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Visual Props: The Faces Scale

Another interesting device is the faces scale shown in figure 11.3. It’s a 7-point (or 5- point, or 9-point) scale with stylized faces that change from joy to gloom.

This technique was developed by Kunin in 1955 to measure job satisfaction and has been used widely for this ever since. It’s a really good device for capturing people’s feelings

FIGURE 11.3.

The faces scale.

SOURCE: F. M. Andrews and S. B. Withey, Social Indicators of Well-Being: Americans' Perceptions of Life Quality, appendix A, p. 13. Copyright © 1976. Reprinted by permission of Plenum Publishing Corporation.

about a wide variety of things—health care, personal safety, consumer items (brands of beer, titles of current movies), and so on. People are told: ‘‘Here are some faces expressing various feelings. Which face comes closest to how you feel about x?’’ Try using this scale with names of well-known political figures or music artists just to get a feel for how interesting it is.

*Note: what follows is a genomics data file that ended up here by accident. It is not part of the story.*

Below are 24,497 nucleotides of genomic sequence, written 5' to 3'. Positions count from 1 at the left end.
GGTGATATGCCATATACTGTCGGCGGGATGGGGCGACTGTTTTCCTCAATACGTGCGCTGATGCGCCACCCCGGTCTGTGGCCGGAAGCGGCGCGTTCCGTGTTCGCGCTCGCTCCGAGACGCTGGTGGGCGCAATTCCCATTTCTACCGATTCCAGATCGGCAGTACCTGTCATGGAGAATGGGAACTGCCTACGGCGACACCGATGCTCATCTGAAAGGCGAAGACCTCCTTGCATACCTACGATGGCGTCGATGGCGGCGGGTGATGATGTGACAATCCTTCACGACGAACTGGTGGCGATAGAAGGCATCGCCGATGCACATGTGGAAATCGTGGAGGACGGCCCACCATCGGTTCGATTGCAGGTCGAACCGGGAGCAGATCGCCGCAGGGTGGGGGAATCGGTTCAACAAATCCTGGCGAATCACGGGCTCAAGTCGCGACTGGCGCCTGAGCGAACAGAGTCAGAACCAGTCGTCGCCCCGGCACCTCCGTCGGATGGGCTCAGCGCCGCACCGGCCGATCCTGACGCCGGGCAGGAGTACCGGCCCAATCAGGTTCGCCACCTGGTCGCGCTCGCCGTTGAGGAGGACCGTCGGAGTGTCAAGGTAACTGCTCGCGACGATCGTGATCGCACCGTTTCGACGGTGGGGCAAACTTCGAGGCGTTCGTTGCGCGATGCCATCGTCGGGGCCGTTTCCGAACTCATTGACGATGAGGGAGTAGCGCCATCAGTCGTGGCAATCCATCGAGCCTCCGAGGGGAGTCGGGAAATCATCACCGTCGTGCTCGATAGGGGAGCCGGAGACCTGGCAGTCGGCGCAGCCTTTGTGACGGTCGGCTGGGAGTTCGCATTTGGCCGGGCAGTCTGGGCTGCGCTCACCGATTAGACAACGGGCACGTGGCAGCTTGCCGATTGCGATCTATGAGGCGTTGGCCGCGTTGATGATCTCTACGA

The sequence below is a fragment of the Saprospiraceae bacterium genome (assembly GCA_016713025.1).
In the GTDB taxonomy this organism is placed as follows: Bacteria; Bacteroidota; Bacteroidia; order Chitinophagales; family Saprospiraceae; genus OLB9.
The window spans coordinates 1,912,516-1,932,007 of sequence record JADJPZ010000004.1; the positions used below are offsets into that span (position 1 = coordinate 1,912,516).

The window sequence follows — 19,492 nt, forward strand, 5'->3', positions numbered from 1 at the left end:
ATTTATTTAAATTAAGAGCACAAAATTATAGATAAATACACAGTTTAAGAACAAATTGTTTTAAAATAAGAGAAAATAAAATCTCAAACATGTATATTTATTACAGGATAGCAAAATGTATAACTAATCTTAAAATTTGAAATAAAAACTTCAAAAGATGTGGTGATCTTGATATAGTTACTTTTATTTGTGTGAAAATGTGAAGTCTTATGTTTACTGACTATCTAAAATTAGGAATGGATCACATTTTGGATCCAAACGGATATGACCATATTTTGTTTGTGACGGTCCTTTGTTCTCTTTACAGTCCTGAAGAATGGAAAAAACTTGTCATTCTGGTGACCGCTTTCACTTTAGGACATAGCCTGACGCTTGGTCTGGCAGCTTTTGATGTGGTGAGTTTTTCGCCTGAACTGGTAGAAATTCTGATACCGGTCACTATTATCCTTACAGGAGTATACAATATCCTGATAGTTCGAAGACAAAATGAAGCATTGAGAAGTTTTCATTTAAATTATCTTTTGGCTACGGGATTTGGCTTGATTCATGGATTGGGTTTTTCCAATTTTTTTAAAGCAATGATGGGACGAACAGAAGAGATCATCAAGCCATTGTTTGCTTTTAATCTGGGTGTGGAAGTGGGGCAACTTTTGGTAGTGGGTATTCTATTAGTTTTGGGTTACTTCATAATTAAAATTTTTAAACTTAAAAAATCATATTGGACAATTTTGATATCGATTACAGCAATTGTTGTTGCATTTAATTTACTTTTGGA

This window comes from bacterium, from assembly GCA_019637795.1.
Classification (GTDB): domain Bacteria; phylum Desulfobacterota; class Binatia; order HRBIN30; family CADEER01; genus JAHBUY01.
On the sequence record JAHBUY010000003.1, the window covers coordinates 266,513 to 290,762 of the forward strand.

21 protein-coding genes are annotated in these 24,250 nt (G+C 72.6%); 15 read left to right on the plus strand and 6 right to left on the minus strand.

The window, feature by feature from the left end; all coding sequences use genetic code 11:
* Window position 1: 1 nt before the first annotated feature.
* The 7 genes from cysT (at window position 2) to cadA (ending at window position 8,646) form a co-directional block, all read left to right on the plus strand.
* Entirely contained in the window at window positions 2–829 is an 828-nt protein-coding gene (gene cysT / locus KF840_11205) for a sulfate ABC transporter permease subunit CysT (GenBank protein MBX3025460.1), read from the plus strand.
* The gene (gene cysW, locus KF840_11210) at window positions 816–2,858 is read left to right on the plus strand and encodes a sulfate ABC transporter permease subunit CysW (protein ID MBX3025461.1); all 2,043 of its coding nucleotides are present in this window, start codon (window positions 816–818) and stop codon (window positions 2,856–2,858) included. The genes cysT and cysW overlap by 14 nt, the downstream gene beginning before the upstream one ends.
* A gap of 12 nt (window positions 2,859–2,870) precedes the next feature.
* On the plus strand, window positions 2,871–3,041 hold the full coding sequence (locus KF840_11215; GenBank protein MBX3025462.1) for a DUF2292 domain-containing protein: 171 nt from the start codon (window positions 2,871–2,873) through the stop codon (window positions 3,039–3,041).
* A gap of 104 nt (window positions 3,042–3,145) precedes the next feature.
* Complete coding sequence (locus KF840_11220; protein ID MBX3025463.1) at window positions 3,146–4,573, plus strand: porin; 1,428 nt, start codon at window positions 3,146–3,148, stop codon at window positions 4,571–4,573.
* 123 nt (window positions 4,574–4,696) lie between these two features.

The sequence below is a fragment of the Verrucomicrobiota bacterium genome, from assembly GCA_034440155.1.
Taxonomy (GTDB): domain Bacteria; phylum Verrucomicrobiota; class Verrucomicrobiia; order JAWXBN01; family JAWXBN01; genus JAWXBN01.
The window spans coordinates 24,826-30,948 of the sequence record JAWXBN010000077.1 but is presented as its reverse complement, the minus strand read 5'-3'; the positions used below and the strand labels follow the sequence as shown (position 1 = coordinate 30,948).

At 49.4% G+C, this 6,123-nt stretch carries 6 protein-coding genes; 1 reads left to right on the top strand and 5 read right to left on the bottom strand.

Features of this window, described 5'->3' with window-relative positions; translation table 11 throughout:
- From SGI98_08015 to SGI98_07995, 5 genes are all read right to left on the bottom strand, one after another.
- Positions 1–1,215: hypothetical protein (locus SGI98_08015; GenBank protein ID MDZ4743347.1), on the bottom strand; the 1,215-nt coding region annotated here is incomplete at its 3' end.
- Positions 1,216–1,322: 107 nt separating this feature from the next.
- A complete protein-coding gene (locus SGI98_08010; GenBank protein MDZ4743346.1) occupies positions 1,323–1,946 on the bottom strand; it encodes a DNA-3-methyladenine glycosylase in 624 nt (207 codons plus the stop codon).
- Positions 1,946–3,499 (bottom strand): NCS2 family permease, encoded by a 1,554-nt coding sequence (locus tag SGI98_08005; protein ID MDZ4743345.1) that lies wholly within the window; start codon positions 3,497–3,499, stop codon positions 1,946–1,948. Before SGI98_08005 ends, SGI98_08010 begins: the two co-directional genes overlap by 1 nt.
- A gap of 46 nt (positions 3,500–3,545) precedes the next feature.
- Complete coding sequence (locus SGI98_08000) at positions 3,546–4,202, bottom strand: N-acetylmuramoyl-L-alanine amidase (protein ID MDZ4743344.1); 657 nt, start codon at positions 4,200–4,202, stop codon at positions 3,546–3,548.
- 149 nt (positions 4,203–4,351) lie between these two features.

Physicians and psychologists use this scale as a prop when they ask patients to describe pain. It’s particularly good when working with children (Gulur et al. 2009; Wong and Baker 1988), but it’s effective with adults as well (A. Harrison 1993) and, like the ladder of life and the semantic differential, has been used in many populations, in one form or another (Further Reading faces scale).

There is some evidence that the meaning of the faces in figure 11.3 is nearly universal (Ekman 1993), but Oliver Kortendick used the faces scale in his research on social networks in Papua New Guinea, and people did not respond well to the task. It seems that the face farthest to the right, which almost everyone in Europe, North America, and Latin America interprets as ‘‘unhappy’’ was interpreted in Papua New Guinea as ‘‘hostility’’ and ‘‘aggression’’—two emotions that were simply not talked about openly in the village where Kortendick did his work (personal communication).

 
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